STATUS OF EDUCATION OF CHILDREN WITH DISABILITIES-(CWDs)- According to census 2011- There are 1.2billion people in India of which about 8.33million people live in rural areas. The total number of children with disabilities is 164.5million. According to NATIONAL SAMPLE SURVEY (NSS)-25% of the literate population of people with disabilities had received education up to the primary level (5year of schooling) and 11 % up to middle level(8year). The 2019 ‘state of the education report for India: children with disabilities’ has been released by the UNESCO. REPORT HIGHLIGHT- There are 78,64,636 children with disabilities in India consisting of 1.7% of the total child population. Three- fourths of the children with disabilities at the age of 5years and one –fourth between 5-19 years do not go to any educational institutions. The number of children enrolled in school drops significantly with each successive level of schooling. A large number of children with disabilities don’t go to schools but are enrolled at the (NIOS) National Institute of open schooling. The percentage of children attending schools in the lowest among those with multiple disabilities, mental illness and mental retardation. CHALLENGES AHEAD- 1-Significant gaps remain, even though successive government schemes and programs have children with disabilities into schools. 2- only 6% of CWDs aged between 5 and 19 were attending an educational institution compared to the overall figure of 71%, all children are considered. 3- A review of enrolment figures at NIOS shows a decline in most categories of disabilities between 2009 and 2015. The report has made a certain recommendation to improve the state of education for CWDs – Amend the RTE act to better align with the Right to a person with disabilities (RPWD) act 2011 by including specific concern of education of such children. Establish a coordinating mechanism under HRD ministry for effective education programs of CWDs. Ensure specific and financial allocation in the education budget to meet the learning needs at CWDs. Strengthening data systems to make reliable and useful for planning. Expand the use of Information Technology for the education of CWDs. Give a chance to every child and leave no child with disabling. Overcome stereotype and build positive disposition towards CWDs, both in the classroom and beyond. Improving the work on the identification of children with different disabilities. Creating facilities for house –based schooling or special education for children with multiple disabilities, deaf-blind and intellectual and serve disabilities and severe disabilities who may not be able to attend regular school. Organizing teacher training refresher courses for all teachers form private and government school or information on disability, individual educational plans, teaching-learning methods to support the education of children with disabilities. Conducting parental educational programs such as workshops,training material to help parents support their child’s learning.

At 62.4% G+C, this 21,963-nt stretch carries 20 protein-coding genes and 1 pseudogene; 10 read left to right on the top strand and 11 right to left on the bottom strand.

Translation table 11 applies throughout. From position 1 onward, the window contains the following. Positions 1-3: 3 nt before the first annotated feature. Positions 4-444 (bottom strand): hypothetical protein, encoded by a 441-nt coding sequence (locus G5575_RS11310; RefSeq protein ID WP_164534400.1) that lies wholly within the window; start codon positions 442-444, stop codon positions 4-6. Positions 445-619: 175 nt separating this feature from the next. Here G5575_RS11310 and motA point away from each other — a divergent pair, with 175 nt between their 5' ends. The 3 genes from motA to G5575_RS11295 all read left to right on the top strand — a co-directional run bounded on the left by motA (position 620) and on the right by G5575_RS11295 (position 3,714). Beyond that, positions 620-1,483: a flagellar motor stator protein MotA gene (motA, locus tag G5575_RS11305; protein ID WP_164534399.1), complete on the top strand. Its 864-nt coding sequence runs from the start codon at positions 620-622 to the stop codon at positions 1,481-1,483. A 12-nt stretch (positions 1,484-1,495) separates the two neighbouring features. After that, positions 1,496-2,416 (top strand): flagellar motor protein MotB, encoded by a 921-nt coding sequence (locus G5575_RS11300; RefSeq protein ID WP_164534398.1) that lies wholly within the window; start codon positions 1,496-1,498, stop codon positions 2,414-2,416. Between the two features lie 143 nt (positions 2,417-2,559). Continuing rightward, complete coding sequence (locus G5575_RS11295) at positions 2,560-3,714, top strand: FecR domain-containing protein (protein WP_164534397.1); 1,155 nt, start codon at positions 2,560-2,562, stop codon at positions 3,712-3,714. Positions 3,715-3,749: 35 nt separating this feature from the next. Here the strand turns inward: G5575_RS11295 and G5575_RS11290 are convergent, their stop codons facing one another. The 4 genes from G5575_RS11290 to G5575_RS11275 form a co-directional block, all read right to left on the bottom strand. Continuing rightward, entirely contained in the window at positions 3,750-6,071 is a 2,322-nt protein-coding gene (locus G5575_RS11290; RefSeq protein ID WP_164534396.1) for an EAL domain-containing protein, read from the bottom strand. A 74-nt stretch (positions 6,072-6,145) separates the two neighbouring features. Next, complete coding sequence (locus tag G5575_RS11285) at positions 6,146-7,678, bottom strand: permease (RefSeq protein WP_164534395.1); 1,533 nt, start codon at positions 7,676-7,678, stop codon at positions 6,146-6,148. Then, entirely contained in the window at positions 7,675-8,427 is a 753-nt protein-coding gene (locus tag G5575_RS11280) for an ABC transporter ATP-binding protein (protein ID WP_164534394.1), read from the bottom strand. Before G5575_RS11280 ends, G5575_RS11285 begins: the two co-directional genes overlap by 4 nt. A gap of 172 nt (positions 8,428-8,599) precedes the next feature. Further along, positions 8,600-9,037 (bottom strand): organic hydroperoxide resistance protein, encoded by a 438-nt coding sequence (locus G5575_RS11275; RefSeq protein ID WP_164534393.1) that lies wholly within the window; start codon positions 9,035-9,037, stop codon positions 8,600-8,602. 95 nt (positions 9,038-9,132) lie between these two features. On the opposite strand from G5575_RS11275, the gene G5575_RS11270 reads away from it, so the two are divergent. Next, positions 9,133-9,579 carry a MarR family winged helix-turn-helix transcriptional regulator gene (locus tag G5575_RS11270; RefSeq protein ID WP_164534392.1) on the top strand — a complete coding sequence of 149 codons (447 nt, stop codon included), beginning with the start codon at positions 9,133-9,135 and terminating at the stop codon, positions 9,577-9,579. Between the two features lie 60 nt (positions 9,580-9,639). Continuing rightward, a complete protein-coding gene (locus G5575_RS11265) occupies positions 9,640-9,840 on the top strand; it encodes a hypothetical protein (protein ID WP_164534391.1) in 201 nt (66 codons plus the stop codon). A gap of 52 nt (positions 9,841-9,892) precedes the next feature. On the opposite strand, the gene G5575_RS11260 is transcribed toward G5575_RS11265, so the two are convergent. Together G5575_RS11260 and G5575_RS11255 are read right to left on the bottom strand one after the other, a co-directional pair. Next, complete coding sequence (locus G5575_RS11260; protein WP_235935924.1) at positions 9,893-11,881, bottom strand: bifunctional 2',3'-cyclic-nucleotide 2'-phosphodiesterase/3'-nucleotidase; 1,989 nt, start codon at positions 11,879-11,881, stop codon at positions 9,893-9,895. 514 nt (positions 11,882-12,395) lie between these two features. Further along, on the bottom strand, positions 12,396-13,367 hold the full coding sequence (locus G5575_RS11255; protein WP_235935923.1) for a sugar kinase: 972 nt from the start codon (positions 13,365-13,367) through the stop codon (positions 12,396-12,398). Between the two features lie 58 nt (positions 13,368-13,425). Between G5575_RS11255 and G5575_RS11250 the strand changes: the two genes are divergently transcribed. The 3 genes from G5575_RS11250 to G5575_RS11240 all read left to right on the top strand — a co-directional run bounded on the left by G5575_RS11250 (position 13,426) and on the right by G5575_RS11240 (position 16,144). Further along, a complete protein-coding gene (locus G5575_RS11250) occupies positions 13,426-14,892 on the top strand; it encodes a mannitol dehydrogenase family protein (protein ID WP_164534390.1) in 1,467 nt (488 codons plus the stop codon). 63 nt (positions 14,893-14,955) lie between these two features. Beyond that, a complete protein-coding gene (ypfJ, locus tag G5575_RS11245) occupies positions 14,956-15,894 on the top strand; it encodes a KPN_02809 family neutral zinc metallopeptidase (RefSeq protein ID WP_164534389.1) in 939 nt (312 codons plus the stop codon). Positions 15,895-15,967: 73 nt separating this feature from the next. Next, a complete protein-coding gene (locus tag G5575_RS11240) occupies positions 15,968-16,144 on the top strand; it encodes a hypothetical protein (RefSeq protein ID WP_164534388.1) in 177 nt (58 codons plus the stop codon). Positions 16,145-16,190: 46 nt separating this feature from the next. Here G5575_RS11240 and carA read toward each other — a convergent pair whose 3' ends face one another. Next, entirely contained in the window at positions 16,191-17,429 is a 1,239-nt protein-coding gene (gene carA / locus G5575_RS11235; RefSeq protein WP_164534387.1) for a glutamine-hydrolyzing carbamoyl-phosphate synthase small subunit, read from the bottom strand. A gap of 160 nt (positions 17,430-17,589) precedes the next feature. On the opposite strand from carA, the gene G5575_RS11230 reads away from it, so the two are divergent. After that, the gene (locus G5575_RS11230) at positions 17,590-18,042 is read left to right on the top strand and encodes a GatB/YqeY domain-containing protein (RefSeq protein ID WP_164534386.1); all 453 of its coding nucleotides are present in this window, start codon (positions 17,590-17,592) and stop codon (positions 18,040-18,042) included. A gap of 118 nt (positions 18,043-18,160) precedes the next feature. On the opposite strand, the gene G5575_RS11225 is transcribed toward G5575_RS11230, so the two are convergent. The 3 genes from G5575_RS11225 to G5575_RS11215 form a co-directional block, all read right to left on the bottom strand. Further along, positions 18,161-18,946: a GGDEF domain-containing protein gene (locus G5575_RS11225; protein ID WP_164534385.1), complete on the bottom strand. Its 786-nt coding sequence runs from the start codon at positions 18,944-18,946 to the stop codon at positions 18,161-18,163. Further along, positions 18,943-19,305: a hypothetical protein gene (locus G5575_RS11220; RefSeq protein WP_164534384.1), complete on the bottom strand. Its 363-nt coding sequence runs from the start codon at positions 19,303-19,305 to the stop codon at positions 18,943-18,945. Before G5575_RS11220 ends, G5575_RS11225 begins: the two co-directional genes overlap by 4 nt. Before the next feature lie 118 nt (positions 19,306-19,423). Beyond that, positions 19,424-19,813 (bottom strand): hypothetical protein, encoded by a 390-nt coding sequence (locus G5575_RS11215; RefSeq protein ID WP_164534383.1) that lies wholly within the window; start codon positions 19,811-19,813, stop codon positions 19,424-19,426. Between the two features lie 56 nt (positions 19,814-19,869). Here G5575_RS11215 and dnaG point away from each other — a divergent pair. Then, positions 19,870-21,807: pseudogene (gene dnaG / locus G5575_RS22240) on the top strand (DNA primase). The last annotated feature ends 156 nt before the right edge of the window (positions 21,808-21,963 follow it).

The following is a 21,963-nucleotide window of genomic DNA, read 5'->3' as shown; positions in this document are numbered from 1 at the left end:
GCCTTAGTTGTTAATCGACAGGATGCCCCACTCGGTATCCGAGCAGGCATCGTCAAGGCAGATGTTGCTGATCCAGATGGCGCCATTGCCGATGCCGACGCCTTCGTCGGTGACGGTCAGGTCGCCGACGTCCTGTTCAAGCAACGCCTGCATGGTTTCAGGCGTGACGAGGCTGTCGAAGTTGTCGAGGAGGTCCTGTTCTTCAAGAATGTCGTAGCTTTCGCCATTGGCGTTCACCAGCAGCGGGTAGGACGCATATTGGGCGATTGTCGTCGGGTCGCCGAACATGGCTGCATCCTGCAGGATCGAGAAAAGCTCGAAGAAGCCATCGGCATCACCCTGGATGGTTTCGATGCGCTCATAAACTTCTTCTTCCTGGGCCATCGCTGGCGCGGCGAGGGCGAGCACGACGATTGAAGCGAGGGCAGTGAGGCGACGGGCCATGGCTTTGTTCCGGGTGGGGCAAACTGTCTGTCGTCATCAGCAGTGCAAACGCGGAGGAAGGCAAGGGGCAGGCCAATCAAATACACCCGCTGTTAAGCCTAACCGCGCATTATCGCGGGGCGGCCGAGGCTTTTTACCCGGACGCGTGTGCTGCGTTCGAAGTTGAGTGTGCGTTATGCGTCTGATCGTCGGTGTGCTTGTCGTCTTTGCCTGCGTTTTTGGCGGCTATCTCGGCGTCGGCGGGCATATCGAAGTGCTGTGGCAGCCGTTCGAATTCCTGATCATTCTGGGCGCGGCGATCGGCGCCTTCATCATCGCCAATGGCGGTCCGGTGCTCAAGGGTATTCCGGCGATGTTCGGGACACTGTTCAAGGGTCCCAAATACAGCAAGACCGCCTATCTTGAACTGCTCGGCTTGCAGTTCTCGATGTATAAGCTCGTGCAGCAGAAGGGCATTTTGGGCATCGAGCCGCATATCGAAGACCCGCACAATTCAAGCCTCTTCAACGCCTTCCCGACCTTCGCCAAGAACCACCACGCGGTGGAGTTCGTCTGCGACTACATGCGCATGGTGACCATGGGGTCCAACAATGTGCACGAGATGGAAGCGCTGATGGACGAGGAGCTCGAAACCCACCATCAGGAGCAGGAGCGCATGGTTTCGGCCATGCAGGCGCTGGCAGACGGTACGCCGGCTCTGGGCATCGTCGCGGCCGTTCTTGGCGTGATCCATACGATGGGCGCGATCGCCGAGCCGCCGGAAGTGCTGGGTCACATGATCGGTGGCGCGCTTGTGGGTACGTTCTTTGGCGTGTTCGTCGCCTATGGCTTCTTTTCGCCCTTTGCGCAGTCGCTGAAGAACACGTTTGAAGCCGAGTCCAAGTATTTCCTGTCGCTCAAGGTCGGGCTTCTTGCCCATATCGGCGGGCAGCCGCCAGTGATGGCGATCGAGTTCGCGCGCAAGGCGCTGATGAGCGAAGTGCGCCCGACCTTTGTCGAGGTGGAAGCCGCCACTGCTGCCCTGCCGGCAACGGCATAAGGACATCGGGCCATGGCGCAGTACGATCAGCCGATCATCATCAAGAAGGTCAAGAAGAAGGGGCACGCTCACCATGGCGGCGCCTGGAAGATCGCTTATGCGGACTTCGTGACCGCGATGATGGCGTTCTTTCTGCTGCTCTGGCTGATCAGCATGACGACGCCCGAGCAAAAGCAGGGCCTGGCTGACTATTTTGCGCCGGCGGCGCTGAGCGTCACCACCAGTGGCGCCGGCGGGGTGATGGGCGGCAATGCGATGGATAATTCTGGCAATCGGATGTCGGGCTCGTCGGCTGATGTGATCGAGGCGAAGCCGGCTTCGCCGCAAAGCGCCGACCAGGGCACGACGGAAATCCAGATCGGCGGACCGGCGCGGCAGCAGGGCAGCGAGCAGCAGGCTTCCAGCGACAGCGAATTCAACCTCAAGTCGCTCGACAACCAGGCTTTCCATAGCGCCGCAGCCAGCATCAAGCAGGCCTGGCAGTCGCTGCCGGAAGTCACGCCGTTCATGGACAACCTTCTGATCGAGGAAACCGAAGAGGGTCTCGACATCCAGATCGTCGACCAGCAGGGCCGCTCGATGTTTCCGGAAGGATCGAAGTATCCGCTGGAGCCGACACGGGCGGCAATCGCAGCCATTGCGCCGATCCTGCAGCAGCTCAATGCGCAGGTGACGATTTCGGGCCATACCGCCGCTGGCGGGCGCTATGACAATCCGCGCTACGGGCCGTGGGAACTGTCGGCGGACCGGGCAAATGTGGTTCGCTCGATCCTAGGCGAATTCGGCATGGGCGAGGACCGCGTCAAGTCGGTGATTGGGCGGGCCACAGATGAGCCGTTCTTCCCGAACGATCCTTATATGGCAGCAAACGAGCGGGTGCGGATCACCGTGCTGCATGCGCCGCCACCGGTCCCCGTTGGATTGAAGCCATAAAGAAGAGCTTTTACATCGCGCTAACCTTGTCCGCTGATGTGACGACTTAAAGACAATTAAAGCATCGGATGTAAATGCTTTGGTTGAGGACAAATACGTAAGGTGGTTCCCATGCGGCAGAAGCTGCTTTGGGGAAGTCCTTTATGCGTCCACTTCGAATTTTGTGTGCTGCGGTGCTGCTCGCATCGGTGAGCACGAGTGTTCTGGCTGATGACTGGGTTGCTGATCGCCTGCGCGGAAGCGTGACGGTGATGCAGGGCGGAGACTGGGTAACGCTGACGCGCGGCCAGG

POLICIES FRAMEWORK FOR EDUCATION FOR CHILDREN WITH DISABILITIES- India is bound by human rights treaties like the UDHR 1946, the UNESCO Convention against Discrimination in education 1960 and Convention on the Right to Child 1969, International policies related to disability and education such as the UN, standard rules as the equalization of opportunities for a person with disabilities 1993. United Nations Convention on the Right to Person with disabilities act 2006. The drafting of the new bill for the Person with disabilities act,(PWD) 2011 which replaced the person with disabilities act,1955 is being implemented to fulfill the obligation under International Treaties and to overcome limitations of the previous act. The Indian Constitution prohibits any exclusive from Educational opportunities based on sex, ethnic origin, language, religion,nationality, socio-economic condition, abilities, etc. The preamble of the Constitution embodies the concept of Social-Justice and Equality of States and opportunity to all the people of India. Art-45 of Indian Constitution Provides Compulsory and free-Education of all Children, below 14 year and 86th amendment of the constitution act in 2002 made it clear that education is a Fundamental of every child between the age group of 6 to 14 year. The Kothari Commission of 1964 stressed the education of children with disabilities being a part of the general education system. The National Education Policy in 1968 based on Kothari Commission Educational Recommendation, suggested expanding facilities for children with physically and mentally disabled. In 1992, the Plan of action suggested that the children with disabilities who can be educated in a regular school shouldn’t be admitted to a special school. The District Primary Education System (DPEP) of 1995, focused on increasing the number of girls in primary education. The central and state government have formulated progress and policies over the years, offering schemes and facilities to children with disabilities to enable them to enter maintain society. CONCLUSION- Children with disabilities(CWDs) face many barriers to achieving their full potential. Due to various obstacles, particularly for those who are poor and who suffer other forms of humiliation, the facilities of these children frequently experience a high level of stress. They are more likely to live in poverty and face, increased risk of social exclusion. However, changing approaches to disability, from the charity model to the human rights model, has resulted in a diversity of policy and practice. Lastly, I am ending my article with these lines: “SAB PADHE